Support: use Bloom’s taxonomy or the creativity wheel to help you to make the task more challenging and more accessible

Task:

Using the above table, select in order, the top 6 scenarios which are likely to occur. Give reasons for your order.


Activity 2 objective setting1
Activity 2 – objective setting (modelling, peer, self), targets, marking, objectives)

  • From the GCSE AQA A specification – Water on the Land.

    ‘There is discussion about the costs and benefits of hard and soft engineering and debate about which is the better option. Hard engineering strategies – dams and reservoirs, straightening.

    Soft engineering – flood warnings, preparation. Flood plain zoning, do nothing. The costs and benefits of these.’

  • Task: generate learning objectives for a lesson that would support the learning of students working at grades F, C and A, for the content above

  • Stretch: consider how you will review these objectives to show progress in student learning

  • Support: make use of the exam questions on this topic to help you. Look at the resource from the ‘Isle of Wight Partnership’ on objective setting


WRITING LEARNING OBJECTIVES (source: Isle of Wight Partnership)

Understanding is a very important learning objective BUT it is measured by one or more of the above objectives. If you use it as an objective in its own right, you MUST say how it will be assessed by application in problem solving


WRITING LEARNING OBJECTIVES (source: Isle of Wight Partnership)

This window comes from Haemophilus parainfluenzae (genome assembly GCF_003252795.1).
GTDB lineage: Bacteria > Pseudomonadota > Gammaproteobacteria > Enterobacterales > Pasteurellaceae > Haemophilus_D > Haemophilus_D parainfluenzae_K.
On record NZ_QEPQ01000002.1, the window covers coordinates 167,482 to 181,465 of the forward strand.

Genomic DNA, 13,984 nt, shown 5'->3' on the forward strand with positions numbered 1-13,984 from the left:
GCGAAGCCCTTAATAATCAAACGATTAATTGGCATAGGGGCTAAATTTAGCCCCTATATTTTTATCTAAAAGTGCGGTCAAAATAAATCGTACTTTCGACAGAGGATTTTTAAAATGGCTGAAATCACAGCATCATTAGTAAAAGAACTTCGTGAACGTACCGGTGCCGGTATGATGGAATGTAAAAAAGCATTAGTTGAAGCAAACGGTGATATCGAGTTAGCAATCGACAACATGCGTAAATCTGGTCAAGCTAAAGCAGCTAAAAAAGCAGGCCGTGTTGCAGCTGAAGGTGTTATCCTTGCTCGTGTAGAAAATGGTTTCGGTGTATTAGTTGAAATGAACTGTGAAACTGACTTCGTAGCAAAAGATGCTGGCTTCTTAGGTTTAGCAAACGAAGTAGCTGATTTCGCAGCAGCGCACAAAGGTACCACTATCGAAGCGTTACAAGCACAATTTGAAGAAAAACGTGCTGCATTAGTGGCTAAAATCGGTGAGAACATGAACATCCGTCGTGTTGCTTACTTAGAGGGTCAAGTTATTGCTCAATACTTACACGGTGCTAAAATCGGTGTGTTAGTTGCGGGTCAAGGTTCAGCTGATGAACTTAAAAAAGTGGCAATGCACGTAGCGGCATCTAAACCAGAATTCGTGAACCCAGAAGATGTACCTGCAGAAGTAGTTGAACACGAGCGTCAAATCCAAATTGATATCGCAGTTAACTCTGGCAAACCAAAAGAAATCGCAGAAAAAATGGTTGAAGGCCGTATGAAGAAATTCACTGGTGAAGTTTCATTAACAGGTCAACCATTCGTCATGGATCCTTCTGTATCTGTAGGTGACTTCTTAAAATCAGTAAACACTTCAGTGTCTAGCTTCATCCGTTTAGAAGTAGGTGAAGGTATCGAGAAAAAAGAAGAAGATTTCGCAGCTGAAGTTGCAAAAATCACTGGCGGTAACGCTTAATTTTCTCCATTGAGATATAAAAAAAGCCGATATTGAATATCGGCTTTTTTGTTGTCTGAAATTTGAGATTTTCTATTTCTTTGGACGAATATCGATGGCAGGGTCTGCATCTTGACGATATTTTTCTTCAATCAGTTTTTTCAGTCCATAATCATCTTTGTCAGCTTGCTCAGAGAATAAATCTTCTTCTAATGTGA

Understanding is a very important learning objective BUT it is measured by one or more of the above objectives. If you use it as an objective in its own right, you MUST say how it will be assessed by application in problem solving


Activity 3 evaluate the lesson plan template1
Activity 3 – Evaluate the lesson plan template Partnership)

  • Task: evaluate how the PowerPoint template for an outstanding lesson plan caters for the more and less able

  • Stretch: what else could be included in the PowerPoint to provide support in the planning of an outstanding lesson

  • Support: make use of the lesson observation proforma to make a judgement




Objectives
Objectives: Partnership)

  • All: reflect on how you differentiate in your classroom

  • Most: make a contribution that supports another delegate/colleague

  • Some: apply some of these ideas in your classroom in the first few weeks back at school



Depending on time
Depending on time Partnership)

  • Could do 1,2 or 3 of these tasks !!